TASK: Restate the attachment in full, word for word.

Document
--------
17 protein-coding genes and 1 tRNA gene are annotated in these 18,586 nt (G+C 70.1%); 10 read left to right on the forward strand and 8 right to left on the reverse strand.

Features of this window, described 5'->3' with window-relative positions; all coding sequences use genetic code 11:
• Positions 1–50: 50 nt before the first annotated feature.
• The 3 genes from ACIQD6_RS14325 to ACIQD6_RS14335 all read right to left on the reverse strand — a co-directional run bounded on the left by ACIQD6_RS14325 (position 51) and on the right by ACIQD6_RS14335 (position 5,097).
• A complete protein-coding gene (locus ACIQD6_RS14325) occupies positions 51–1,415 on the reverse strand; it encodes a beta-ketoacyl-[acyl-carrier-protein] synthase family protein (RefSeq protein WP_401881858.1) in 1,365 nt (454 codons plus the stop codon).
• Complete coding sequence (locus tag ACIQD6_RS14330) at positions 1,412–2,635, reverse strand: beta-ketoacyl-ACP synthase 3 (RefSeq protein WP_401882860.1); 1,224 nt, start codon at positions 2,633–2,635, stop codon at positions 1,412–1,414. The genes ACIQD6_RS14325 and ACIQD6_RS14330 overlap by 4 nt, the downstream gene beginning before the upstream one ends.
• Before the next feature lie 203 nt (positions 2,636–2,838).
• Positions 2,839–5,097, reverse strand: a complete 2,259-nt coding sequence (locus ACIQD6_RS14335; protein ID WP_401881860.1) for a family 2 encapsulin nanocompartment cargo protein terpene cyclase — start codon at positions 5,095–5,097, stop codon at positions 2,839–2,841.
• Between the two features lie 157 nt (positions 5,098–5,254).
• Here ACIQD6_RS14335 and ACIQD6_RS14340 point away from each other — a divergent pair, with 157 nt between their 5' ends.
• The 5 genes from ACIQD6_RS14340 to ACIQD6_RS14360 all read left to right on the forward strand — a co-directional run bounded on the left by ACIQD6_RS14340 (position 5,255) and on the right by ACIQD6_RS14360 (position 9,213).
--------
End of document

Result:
17 protein-coding genes and 1 tRNA gene are annotated in these 18,586 nt (G+C 70.1%); 10 read left to right on the forward strand and 8 right to left on the reverse strand.

Features of this window, described 5'->3' with window-relative positions; all coding sequences use genetic code 11:
• Positions 1–50: 50 nt before the first annotated feature.
• The 3 genes from ACIQD6_RS14325 to ACIQD6_RS14335 all read right to left on the reverse strand — a co-directional run bounded on the left by ACIQD6_RS14325 (position 51) and on the right by ACIQD6_RS14335 (position 5,097).
• A complete protein-coding gene (locus ACIQD6_RS14325) occupies positions 51–1,415 on the reverse strand; it encodes a beta-ketoacyl-[acyl-carrier-protein] synthase family protein (RefSeq protein WP_401881858.1) in 1,365 nt (454 codons plus the stop codon).
• Complete coding sequence (locus tag ACIQD6_RS14330) at positions 1,412–2,635, reverse strand: beta-ketoacyl-ACP synthase 3 (RefSeq protein WP_401882860.1); 1,224 nt, start codon at positions 2,633–2,635, stop codon at positions 1,412–1,414. The genes ACIQD6_RS14325 and ACIQD6_RS14330 overlap by 4 nt, the downstream gene beginning before the upstream one ends.
• Before the next feature lie 203 nt (positions 2,636–2,838).
• Positions 2,839–5,097, reverse strand: a complete 2,259-nt coding sequence (locus ACIQD6_RS14335; protein ID WP_401881860.1) for a family 2 encapsulin nanocompartment cargo protein terpene cyclase — start codon at positions 5,095–5,097, stop codon at positions 2,839–2,841.
• Between the two features lie 157 nt (positions 5,098–5,254).
• Here ACIQD6_RS14335 and ACIQD6_RS14340 point away from each other — a divergent pair, with 157 nt between their 5' ends.
• The 5 genes from ACIQD6_RS14340 to ACIQD6_RS14360 all read left to right on the forward strand — a co-directional run bounded on the left by ACIQD6_RS14340 (position 5,255) and on the right by ACIQD6_RS14360 (position 9,213).